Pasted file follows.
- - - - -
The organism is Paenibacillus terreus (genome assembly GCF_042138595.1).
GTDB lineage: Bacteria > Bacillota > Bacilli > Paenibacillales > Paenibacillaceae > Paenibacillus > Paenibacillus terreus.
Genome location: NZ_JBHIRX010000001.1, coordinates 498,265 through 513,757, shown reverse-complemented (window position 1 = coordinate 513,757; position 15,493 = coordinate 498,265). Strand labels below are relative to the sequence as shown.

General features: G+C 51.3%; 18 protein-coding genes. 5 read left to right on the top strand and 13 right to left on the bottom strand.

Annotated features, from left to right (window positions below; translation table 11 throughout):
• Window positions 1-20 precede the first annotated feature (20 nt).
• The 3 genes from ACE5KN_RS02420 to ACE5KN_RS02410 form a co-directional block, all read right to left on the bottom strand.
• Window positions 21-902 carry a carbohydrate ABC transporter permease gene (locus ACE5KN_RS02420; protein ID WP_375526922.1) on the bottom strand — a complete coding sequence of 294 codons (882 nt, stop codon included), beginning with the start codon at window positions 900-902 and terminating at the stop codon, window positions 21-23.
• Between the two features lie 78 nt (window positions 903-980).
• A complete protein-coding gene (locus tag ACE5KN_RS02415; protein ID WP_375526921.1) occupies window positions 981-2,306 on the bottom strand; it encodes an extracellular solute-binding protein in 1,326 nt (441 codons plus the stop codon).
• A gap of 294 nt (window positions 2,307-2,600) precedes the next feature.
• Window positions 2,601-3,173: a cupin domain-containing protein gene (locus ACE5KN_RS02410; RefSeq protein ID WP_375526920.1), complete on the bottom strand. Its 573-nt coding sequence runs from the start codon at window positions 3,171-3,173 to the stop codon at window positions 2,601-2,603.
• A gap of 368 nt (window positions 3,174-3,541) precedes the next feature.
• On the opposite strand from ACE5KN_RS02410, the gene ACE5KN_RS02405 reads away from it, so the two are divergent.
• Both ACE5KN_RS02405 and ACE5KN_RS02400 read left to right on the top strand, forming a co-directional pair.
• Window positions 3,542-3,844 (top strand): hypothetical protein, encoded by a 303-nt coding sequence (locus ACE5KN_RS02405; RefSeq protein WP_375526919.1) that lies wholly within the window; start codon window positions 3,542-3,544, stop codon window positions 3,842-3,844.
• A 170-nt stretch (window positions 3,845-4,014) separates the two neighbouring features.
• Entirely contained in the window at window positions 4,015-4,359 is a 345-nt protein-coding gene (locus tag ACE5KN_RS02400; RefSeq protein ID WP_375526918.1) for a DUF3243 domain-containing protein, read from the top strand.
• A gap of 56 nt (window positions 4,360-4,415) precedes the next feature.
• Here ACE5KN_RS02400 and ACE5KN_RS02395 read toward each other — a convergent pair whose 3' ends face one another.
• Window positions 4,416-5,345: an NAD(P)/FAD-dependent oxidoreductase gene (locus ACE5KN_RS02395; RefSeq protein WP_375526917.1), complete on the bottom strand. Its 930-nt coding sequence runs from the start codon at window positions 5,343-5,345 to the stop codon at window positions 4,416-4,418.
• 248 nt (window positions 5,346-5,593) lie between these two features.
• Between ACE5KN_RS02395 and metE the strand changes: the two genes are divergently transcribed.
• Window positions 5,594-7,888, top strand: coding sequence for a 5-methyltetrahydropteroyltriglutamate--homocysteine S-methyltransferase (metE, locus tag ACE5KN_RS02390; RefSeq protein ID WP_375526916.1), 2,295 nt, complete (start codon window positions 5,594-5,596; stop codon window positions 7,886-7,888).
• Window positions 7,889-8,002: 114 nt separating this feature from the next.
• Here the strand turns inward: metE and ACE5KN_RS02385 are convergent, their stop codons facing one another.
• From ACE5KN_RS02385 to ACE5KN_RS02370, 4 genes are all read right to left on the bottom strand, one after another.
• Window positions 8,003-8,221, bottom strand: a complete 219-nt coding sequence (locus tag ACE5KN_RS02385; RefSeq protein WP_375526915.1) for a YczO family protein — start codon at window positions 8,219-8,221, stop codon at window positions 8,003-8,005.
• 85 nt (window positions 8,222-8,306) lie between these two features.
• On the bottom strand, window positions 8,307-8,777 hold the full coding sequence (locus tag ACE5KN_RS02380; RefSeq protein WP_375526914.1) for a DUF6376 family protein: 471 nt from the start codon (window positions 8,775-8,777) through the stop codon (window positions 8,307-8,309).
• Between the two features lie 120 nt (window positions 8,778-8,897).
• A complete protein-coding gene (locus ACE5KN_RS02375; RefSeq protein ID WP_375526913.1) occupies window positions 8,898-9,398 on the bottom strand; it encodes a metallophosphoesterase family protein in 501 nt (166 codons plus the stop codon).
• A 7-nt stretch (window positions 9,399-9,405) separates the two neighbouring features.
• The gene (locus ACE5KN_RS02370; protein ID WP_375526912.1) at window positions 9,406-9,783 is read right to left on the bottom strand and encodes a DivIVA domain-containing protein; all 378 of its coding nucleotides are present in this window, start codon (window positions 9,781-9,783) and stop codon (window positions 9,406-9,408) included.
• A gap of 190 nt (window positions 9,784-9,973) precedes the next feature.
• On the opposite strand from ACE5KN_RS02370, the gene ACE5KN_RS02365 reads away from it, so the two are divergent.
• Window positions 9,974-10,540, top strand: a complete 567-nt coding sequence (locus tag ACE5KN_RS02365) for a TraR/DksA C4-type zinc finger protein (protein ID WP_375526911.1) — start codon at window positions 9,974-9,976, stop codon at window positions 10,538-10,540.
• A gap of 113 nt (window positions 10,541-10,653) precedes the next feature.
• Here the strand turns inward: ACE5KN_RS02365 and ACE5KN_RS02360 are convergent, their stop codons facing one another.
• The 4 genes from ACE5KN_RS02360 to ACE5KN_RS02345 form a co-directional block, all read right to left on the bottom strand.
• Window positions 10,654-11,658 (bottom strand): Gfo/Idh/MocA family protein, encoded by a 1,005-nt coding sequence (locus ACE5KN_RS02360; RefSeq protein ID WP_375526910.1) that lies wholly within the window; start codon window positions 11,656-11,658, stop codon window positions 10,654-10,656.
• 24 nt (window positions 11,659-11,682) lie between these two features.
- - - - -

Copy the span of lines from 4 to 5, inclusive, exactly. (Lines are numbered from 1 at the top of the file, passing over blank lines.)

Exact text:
General features: G+C 51.3%; 18 protein-coding genes. 5 read left to right on the top strand and 13 right to left on the bottom strand.

Annotated features, from left to right (window positions below; translation table 11 throughout):